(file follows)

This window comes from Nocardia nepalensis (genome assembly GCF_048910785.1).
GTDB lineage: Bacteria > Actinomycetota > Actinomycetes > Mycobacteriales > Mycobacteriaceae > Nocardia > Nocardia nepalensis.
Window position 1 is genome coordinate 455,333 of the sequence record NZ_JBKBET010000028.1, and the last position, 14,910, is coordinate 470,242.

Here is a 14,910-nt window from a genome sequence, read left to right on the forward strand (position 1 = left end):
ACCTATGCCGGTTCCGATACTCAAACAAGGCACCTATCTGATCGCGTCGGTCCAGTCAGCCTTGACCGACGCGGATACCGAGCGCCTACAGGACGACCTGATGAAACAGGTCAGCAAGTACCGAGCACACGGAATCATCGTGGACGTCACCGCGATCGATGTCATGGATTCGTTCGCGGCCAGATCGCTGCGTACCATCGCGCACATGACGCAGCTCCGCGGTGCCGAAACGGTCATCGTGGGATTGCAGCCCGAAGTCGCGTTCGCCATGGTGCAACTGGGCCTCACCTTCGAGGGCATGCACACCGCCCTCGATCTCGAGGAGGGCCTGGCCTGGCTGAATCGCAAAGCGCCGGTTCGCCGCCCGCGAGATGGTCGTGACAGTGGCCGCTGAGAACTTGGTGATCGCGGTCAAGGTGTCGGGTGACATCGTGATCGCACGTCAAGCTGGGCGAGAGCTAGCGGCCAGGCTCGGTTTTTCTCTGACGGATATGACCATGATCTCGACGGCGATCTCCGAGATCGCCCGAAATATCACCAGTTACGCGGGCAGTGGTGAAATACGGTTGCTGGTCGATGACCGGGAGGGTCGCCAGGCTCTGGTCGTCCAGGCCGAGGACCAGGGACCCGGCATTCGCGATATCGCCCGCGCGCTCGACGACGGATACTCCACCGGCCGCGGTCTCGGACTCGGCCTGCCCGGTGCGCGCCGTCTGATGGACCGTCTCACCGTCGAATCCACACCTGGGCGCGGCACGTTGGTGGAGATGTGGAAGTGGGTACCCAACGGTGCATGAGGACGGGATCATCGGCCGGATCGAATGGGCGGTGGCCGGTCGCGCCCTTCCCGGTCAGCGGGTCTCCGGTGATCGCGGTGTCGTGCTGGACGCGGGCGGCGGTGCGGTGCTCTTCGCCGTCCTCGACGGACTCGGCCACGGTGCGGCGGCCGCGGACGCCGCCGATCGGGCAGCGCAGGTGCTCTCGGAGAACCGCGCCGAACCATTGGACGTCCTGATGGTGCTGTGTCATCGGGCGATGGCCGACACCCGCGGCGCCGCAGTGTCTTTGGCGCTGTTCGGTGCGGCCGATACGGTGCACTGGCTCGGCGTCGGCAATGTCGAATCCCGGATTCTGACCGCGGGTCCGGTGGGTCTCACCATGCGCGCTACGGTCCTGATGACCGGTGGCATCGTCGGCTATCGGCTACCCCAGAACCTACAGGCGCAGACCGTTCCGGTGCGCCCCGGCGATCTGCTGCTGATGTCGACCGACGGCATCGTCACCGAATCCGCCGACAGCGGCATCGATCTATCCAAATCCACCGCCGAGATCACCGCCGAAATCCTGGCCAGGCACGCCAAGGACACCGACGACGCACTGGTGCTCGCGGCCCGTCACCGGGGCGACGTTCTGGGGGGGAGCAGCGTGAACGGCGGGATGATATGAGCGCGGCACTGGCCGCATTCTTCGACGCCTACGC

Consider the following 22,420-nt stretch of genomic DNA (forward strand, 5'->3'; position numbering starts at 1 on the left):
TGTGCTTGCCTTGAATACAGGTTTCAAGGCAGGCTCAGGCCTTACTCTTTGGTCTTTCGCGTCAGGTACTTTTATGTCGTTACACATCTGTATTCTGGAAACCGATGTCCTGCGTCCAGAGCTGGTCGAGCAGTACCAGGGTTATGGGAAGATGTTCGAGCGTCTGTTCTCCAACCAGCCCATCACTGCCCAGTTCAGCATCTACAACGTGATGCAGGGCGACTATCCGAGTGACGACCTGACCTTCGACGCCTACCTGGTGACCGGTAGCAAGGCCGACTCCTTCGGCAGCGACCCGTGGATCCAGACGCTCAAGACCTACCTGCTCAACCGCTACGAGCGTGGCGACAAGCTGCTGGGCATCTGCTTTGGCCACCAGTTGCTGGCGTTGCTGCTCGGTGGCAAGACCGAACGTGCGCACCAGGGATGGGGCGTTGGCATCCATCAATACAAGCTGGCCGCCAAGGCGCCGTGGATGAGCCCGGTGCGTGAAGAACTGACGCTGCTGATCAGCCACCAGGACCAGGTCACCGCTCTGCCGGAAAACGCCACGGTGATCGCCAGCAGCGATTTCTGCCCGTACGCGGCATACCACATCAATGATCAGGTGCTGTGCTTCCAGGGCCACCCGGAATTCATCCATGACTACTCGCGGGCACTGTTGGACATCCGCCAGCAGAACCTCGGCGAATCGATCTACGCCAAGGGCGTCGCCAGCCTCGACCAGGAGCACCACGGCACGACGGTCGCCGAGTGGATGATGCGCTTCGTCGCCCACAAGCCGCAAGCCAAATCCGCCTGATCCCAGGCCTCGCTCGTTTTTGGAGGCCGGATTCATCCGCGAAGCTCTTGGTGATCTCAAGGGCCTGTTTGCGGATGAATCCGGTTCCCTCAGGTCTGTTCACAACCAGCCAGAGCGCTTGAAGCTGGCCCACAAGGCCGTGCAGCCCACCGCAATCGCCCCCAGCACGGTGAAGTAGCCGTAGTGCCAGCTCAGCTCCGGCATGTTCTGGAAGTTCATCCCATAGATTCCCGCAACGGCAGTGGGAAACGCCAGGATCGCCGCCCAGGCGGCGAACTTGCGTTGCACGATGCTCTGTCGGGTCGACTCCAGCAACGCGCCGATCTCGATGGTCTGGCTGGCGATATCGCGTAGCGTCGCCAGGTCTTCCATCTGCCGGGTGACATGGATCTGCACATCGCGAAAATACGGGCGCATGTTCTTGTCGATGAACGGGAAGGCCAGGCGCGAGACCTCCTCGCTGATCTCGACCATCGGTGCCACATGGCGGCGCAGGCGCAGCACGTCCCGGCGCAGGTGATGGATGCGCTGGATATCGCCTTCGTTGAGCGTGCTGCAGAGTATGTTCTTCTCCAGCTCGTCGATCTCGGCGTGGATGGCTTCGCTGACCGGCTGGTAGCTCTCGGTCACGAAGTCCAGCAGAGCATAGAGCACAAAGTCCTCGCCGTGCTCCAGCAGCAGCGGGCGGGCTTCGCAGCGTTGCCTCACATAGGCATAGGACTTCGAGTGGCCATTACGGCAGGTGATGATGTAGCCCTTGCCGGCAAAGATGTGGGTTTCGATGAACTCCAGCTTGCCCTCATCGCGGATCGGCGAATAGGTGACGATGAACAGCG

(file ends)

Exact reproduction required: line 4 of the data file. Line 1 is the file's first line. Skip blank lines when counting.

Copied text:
Here is a 14,910-nt window from a genome sequence, read left to right on the forward strand (position 1 = left end):